From An Essay Of Dramatic Poesy Summary

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Neander gives his palm to the violation of the three unities because it leads to the variety in the English plays.

Dryden thus argues against the neo-classical critics.

"An Essay of Dramatic Poesy" was written during the time period known as the Restoration. The summary is missing important words and phrases.

John Dryden is one of the greatest poets of the seventeenth century.

For Lisideius "no theater in the world has anything so absurd as the English tragicomedy; in two hours and a half, we run through all the fits of Bedlam." Neander favors the moderns, but does not disparage the ancients.

He also favors English drama-and has some critical -things to say of French drama: "those beauties of the French poesy are such as will raise perfection higher where it is, but are not sufficient to give it where it is not: they are indeed the beauties of a statue, but not of a man." Neander goes on to defend tragicomedy: "contraries, when placed near, set off each other.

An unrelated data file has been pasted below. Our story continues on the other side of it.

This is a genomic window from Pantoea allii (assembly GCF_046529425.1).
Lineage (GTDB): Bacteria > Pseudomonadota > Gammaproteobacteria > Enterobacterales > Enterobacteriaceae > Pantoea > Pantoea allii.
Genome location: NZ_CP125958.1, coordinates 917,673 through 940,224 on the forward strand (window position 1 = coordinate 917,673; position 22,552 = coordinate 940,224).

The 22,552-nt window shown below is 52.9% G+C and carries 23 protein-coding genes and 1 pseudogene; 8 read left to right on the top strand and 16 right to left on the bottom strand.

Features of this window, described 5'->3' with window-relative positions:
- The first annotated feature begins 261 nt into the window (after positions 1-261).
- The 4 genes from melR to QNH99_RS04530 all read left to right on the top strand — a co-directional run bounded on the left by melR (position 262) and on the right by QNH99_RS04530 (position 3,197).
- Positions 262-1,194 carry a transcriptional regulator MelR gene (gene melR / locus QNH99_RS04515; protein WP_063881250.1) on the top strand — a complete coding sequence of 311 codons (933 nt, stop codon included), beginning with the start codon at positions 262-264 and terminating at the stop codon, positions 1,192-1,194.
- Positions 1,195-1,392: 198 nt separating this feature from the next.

These four critical positions deal with five issues.

Eugenius (whose name may mean "well born") favors the moderns over the ancients, arguing that the moderns exceed the ancients because of having learned and profited from their example.

Neander speaks in favour of the Moderns and respects the Ancients; he is however critical of the rigid rules of dramas and favours rhyme.

Neander who is a spokesperson of Dryden, argues that ‘tragic-comedy’ (Dryden’s phrase for what we now call ‘tragi-comedy’) is the best form for a play; because it is closer to life in which emotions are heightened by mirth and sadness.


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